And this is all real, in so many ways. When you get to the section entitled "Go..." read it once in the context of the article - and think of how it applies to masses of people.

Then go back, and read in the context of where we already see the fruits of this kind of isolated culture, from troubled urban streets pocketed with crack houses to rural gravel roads hiding meth labs behind the kudzu. In both places, we already hang pictures of those who are lost, and light votives to their memories.

The only difference will be scale.

(HT: Library Chronicles)


Required Reading for Liberals

It is about what you're doing wrong, which is still a lot, actually.

This was such a good post, I'm just going send you over that way to take a look.

And this link is also worth following and spending the time on, as it relates perceptions and history of populism as it relates to the major political parties.


More Hustle

There were some weekends in my life that went by in a blur. Hell, there were some weeks in my life that went by in a blur. But even in a blur, there are things you remember. Especially when someone else picks up the tab.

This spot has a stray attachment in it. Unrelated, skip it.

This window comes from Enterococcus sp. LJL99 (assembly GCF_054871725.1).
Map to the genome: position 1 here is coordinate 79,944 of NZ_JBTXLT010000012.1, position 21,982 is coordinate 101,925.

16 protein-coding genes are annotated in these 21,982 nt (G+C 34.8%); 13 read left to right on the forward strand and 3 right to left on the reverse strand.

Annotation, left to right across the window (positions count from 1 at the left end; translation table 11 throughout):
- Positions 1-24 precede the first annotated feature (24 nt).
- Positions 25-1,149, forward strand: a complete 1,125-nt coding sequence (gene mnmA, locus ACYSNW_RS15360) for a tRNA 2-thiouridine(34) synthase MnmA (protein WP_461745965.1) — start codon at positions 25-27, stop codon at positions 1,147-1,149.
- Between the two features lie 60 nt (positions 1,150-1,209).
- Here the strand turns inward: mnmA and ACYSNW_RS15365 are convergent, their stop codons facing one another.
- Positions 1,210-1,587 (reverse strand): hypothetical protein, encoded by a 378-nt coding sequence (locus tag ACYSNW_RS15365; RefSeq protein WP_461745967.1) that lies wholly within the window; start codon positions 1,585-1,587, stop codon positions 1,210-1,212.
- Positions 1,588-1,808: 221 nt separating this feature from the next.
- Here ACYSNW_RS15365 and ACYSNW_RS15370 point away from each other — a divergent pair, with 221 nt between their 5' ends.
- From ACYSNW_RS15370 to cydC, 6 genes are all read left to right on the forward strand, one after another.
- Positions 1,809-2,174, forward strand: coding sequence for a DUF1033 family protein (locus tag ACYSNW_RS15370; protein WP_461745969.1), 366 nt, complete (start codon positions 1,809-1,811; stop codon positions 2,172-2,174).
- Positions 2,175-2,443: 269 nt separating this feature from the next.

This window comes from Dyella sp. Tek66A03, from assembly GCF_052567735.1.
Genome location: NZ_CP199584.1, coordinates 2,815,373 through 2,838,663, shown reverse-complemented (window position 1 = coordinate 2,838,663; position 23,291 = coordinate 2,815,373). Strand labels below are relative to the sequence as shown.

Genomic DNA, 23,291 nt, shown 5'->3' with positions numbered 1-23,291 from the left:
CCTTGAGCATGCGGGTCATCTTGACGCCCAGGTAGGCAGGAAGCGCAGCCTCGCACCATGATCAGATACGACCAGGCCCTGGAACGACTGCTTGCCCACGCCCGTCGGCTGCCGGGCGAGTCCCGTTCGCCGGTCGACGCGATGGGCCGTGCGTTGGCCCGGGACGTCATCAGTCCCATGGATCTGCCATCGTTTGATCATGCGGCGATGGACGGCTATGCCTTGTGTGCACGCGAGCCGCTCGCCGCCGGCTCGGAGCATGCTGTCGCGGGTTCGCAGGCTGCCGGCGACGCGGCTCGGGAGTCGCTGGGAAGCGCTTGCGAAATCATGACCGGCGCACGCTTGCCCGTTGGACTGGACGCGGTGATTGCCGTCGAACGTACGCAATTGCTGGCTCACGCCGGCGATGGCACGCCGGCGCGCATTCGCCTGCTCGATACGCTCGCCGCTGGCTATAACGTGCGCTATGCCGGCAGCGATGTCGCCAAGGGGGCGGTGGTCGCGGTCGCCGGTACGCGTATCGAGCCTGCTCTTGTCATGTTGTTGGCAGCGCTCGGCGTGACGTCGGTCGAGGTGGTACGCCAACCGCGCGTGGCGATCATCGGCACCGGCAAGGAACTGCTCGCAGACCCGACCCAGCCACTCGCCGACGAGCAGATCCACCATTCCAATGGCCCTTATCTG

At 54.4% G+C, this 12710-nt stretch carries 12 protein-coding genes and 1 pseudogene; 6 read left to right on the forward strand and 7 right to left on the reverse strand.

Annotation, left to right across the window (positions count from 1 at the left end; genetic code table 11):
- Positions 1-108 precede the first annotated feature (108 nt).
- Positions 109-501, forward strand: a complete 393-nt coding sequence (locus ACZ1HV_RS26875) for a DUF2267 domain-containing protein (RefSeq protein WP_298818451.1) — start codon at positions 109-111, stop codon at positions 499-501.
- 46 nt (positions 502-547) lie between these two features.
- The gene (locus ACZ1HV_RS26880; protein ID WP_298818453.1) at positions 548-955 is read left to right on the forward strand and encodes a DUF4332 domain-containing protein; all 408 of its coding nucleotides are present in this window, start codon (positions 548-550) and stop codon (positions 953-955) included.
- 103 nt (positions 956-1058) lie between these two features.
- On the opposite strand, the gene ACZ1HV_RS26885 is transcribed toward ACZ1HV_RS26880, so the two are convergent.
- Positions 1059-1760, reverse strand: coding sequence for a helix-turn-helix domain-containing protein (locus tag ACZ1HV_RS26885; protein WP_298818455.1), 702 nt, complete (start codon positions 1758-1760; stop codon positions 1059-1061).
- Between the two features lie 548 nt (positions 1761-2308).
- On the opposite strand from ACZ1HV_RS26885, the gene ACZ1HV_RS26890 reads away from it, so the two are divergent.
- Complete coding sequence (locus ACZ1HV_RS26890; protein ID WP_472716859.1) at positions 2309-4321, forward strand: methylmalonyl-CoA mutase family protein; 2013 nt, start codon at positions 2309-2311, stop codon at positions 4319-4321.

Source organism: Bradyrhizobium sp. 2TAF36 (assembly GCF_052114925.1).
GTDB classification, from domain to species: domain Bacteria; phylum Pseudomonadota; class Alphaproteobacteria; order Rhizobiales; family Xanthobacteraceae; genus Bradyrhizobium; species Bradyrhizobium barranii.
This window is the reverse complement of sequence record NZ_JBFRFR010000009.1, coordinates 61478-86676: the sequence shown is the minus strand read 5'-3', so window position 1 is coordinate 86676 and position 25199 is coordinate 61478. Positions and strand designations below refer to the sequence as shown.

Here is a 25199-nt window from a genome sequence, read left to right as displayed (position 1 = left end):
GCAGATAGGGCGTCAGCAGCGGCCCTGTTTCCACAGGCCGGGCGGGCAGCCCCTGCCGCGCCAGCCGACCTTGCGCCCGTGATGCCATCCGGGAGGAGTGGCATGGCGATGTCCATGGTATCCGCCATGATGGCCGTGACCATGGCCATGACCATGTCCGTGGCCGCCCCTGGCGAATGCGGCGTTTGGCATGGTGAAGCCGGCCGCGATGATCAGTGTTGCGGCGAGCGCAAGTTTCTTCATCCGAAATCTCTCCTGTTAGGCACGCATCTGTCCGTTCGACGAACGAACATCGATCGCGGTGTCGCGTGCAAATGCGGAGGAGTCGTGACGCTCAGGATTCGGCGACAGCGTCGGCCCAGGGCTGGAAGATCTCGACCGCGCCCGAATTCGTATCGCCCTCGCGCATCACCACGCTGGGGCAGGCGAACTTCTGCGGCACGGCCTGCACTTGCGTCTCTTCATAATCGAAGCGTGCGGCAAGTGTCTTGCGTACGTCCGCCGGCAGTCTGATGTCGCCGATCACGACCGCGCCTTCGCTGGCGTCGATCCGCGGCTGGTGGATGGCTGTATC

Let me explain: One weekend, lo these many years hence, it came to pass that on a single spring day in Athens, Georgia, the University of Georgia's football team had an intrasquad game on the same day that the Classic City Brew Fest was held at the Classic Center down the street. You know the day has gone by in a blur when you leave a festival celebrating beer and go to a pub to sober up. That plan was wrecked, yea, by one large and ragingly intoxicated Georgia alum named Lloyd. While he only appeared to have previously met 5 individuals at the bar, this good hearted and jolly soul went ahead and purchased over $7000 in drinks for his 5 friends, me and my friends, and the other 100 people who came through the bar that evening.

That was the single most expensive drinking day of my life, and I remember who paid for what, and I have witnesses who will back this up as True. True.

All I'm sayin' is, if someone spotted me and my family a trip to Hawaii, and then hooked me up with a trip to Jamaica, I'd remember every little detail.

But that's just me. As far as others are concerned, results may vary.


Tuesday, May 05, 2009

Wreckin' the Hustle

Just to point out a little bit of change we can believe in, Democratic Senator Mary Landrieu decided to recommend the retention of US Attorney Jim Letten. I'm wondering how this decision - based on competency and law-and-order - fits into the right wing narrative of teh ebil Democrats restricting liberty and freedom and happyness.